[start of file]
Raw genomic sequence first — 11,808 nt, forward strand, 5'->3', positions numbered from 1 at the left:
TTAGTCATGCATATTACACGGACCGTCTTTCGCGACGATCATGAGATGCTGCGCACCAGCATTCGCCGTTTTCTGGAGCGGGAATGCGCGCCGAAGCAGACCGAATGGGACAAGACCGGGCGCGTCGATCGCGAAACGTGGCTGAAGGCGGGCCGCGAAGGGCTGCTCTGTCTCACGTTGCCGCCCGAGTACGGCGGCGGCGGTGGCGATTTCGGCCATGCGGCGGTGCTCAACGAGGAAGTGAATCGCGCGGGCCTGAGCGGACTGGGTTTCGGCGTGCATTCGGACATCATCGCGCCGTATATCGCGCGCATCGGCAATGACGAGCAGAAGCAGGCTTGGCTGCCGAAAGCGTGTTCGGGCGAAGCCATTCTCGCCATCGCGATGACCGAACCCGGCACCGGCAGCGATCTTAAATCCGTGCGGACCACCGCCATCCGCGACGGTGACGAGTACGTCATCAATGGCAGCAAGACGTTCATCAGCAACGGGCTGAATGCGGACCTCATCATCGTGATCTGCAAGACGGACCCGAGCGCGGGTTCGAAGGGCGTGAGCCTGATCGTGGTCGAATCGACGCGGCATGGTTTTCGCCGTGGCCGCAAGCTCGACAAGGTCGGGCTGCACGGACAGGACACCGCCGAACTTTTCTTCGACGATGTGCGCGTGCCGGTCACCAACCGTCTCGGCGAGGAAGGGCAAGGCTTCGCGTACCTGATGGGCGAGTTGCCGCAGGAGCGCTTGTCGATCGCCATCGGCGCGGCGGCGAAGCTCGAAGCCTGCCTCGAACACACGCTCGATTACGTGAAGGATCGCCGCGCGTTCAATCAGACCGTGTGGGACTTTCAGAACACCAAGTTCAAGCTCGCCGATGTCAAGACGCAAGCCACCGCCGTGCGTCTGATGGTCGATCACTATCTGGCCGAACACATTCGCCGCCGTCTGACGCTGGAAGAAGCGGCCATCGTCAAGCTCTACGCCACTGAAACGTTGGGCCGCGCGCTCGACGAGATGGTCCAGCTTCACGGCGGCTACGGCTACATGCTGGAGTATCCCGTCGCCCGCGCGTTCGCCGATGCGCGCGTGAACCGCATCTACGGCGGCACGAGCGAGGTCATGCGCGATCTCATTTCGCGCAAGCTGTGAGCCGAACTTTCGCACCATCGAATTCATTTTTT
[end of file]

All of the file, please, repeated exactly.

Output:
Raw genomic sequence first — 11,808 nt, forward strand, 5'->3', positions numbered from 1 at the left:
TTAGTCATGCATATTACACGGACCGTCTTTCGCGACGATCATGAGATGCTGCGCACCAGCATTCGCCGTTTTCTGGAGCGGGAATGCGCGCCGAAGCAGACCGAATGGGACAAGACCGGGCGCGTCGATCGCGAAACGTGGCTGAAGGCGGGCCGCGAAGGGCTGCTCTGTCTCACGTTGCCGCCCGAGTACGGCGGCGGCGGTGGCGATTTCGGCCATGCGGCGGTGCTCAACGAGGAAGTGAATCGCGCGGGCCTGAGCGGACTGGGTTTCGGCGTGCATTCGGACATCATCGCGCCGTATATCGCGCGCATCGGCAATGACGAGCAGAAGCAGGCTTGGCTGCCGAAAGCGTGTTCGGGCGAAGCCATTCTCGCCATCGCGATGACCGAACCCGGCACCGGCAGCGATCTTAAATCCGTGCGGACCACCGCCATCCGCGACGGTGACGAGTACGTCATCAATGGCAGCAAGACGTTCATCAGCAACGGGCTGAATGCGGACCTCATCATCGTGATCTGCAAGACGGACCCGAGCGCGGGTTCGAAGGGCGTGAGCCTGATCGTGGTCGAATCGACGCGGCATGGTTTTCGCCGTGGCCGCAAGCTCGACAAGGTCGGGCTGCACGGACAGGACACCGCCGAACTTTTCTTCGACGATGTGCGCGTGCCGGTCACCAACCGTCTCGGCGAGGAAGGGCAAGGCTTCGCGTACCTGATGGGCGAGTTGCCGCAGGAGCGCTTGTCGATCGCCATCGGCGCGGCGGCGAAGCTCGAAGCCTGCCTCGAACACACGCTCGATTACGTGAAGGATCGCCGCGCGTTCAATCAGACCGTGTGGGACTTTCAGAACACCAAGTTCAAGCTCGCCGATGTCAAGACGCAAGCCACCGCCGTGCGTCTGATGGTCGATCACTATCTGGCCGAACACATTCGCCGCCGTCTGACGCTGGAAGAAGCGGCCATCGTCAAGCTCTACGCCACTGAAACGTTGGGCCGCGCGCTCGACGAGATGGTCCAGCTTCACGGCGGCTACGGCTACATGCTGGAGTATCCCGTCGCCCGCGCGTTCGCCGATGCGCGCGTGAACCGCATCTACGGCGGCACGAGCGAGGTCATGCGCGATCTCATTTCGCGCAAGCTGTGAGCCGAACTTTCGCACCATCGAATTCATTTTTT